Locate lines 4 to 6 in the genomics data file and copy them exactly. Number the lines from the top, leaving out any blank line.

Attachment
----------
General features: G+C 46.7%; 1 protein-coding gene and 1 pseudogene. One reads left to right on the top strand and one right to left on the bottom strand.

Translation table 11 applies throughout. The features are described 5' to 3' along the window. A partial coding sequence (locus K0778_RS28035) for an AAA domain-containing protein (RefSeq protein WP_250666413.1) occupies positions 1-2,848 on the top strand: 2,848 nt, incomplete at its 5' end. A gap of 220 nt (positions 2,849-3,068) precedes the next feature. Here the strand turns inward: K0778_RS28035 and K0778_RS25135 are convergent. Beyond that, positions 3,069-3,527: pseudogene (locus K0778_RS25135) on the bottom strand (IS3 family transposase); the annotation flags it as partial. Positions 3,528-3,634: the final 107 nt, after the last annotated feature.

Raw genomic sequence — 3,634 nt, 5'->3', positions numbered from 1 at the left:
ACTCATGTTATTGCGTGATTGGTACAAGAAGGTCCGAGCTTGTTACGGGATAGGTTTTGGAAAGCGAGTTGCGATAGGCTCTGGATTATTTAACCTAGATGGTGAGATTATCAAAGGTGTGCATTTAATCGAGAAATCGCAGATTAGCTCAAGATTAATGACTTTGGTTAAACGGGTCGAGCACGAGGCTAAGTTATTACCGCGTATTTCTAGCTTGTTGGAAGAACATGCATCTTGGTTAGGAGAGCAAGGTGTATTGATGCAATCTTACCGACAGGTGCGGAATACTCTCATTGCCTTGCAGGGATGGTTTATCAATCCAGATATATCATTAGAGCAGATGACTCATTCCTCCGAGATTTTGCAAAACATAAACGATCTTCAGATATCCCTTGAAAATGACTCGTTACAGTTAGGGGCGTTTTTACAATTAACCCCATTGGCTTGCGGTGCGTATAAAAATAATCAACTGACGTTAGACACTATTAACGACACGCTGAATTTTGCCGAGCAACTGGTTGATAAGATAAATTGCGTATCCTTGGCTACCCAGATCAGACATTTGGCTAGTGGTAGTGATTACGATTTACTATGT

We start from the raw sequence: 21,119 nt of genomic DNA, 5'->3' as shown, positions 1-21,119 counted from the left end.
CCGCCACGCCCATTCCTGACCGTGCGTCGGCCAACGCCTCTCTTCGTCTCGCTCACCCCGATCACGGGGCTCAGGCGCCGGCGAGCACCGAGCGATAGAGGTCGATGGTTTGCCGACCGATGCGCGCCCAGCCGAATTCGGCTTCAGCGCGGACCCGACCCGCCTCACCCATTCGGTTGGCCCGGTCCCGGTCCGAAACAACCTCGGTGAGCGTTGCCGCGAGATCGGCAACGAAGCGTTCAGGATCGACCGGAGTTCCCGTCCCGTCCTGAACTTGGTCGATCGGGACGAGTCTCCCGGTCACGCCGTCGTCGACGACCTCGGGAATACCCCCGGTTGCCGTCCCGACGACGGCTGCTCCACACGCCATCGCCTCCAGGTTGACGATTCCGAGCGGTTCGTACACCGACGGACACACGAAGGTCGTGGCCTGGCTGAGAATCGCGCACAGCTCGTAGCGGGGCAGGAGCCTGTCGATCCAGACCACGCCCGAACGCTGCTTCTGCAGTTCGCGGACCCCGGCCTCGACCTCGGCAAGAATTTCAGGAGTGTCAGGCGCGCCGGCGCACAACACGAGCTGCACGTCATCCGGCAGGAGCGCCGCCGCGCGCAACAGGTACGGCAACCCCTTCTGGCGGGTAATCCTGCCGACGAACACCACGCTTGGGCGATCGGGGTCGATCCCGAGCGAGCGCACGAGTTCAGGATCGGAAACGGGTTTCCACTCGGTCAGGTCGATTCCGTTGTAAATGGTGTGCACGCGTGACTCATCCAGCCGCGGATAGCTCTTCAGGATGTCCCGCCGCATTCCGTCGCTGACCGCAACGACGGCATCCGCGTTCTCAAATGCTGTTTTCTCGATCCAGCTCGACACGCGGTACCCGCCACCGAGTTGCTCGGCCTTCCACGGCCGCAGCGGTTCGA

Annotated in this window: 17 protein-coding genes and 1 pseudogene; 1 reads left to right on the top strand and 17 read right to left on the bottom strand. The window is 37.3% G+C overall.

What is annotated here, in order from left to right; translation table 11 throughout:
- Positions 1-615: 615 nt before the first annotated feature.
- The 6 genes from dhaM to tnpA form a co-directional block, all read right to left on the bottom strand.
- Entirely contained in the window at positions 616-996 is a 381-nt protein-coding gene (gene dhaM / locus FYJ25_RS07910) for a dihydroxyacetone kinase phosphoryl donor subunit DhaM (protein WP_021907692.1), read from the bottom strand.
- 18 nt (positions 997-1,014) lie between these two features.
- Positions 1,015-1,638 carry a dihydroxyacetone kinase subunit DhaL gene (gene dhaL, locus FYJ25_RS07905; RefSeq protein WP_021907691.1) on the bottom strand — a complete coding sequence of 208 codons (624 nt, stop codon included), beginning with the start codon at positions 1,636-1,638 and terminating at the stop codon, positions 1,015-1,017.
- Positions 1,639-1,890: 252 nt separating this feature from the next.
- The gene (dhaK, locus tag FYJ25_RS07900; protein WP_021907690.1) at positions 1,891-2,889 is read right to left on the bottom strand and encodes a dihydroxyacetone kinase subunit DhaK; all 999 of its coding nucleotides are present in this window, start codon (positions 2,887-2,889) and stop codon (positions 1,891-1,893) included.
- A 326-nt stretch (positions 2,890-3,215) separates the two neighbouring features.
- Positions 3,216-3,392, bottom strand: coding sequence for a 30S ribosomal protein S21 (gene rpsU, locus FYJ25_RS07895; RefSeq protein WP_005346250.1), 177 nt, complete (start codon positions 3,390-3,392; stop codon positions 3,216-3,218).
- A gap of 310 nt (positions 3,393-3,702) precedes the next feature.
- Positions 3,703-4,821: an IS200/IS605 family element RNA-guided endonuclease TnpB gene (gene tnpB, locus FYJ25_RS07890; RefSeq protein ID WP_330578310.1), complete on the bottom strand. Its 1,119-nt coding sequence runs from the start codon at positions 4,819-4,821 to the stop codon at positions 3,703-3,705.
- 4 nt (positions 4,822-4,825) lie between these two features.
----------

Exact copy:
ACTCATGTTATTGCGTGATTGGTACAAGAAGGTCCGAGCTTGTTACGGGATAGGTTTTGGAAAGCGAGTTGCGATAGGCTCTGGATTATTTAACCTAGATGGTGAGATTATCAAAGGTGTGCATTTAATCGAGAAATCGCAGATTAGCTCAAGATTAATGACTTTGGTTAAACGGGTCGAGCACGAGGCTAAGTTATTACCGCGTATTTCTAGCTTGTTGGAAGAACATGCATCTTGGTTAGGAGAGCAAGGTGTATTGATGCAATCTTACCGACAGGTGCGGAATACTCTCATTGCCTTGCAGGGATGGTTTATCAATCCAGATATATCATTAGAGCAGATGACTCATTCCTCCGAGATTTTGCAAAACATAAACGATCTTCAGATATCCCTTGAAAATGACTCGTTACAGTTAGGGGCGTTTTTACAATTAACCCCATTGGCTTGCGGTGCGTATAAAAATAATCAACTGACGTTAGACACTATTAACGACACGCTGAATTTTGCCGAGCAACTGGTTGATAAGATAAATTGCGTATCCTTGGCTACCCAGATCAGACATTTGGCTAGTGGTAGTGATTACGATTTACTATGT

We start from the raw sequence: 21,119 nt of genomic DNA, 5'->3' as shown, positions 1-21,119 counted from the left end.
CCGCCACGCCCATTCCTGACCGTGCGTCGGCCAACGCCTCTCTTCGTCTCGCTCACCCCGATCACGGGGCTCAGGCGCCGGCGAGCACCGAGCGATAGAGGTCGATGGTTTGCCGACCGATGCGCGCCCAGCCGAATTCGGCTTCAGCGCGGACCCGACCCGCCTCACCCATTCGGTTGGCCCGGTCCCGGTCCGAAACAACCTCGGTGAGCGTTGCCGCGAGATCGGCAACGAAGCGTTCAGGATCGACCGGAGTTCCCGTCCCGTCCTGAACTTGGTCGATCGGGACGAGTCTCCCGGTCACGCCGTCGTCGACGACCTCGGGAATACCCCCGGTTGCCGTCCCGACGACGGCTGCTCCACACGCCATCGCCTCCAGGTTGACGATTCCGAGCGGTTCGTACACCGACGGACACACGAAGGTCGTGGCCTGGCTGAGAATCGCGCACAGCTCGTAGCGGGGCAGGAGCCTGTCGATCCAGACCACGCCCGAACGCTGCTTCTGCAGTTCGCGGACCCCGGCCTCGACCTCGGCAAGAATTTCAGGAGTGTCAGGCGCGCCGGCGCACAACACGAGCTGCACGTCATCCGGCAGGAGCGCCGCCGCGCGCAACAGGTACGGCAACCCCTTCTGGCGGGTAATCCTGCCGACGAACACCACGCTTGGGCGATCGGGGTCGATCCCGAGCGAGCGCACGAGTTCAGGATCGGAAACGGGTTTCCACTCGGTCAGGTCGATTCCGTTGTAAATGGTGTGCACGCGTGACTCATCCAGCCGCGGATAGCTCTTCAGGATGTCCCGCCGCATTCCGTCGCTGACCGCAACGACGGCATCCGCGTTCTCAAATGCTGTTTTCTCGATCCAGCTCGACACGCGGTACCCGCCACCGAGTTGCTCGGCCTTCCACGGCCGCAGCGGTTCGA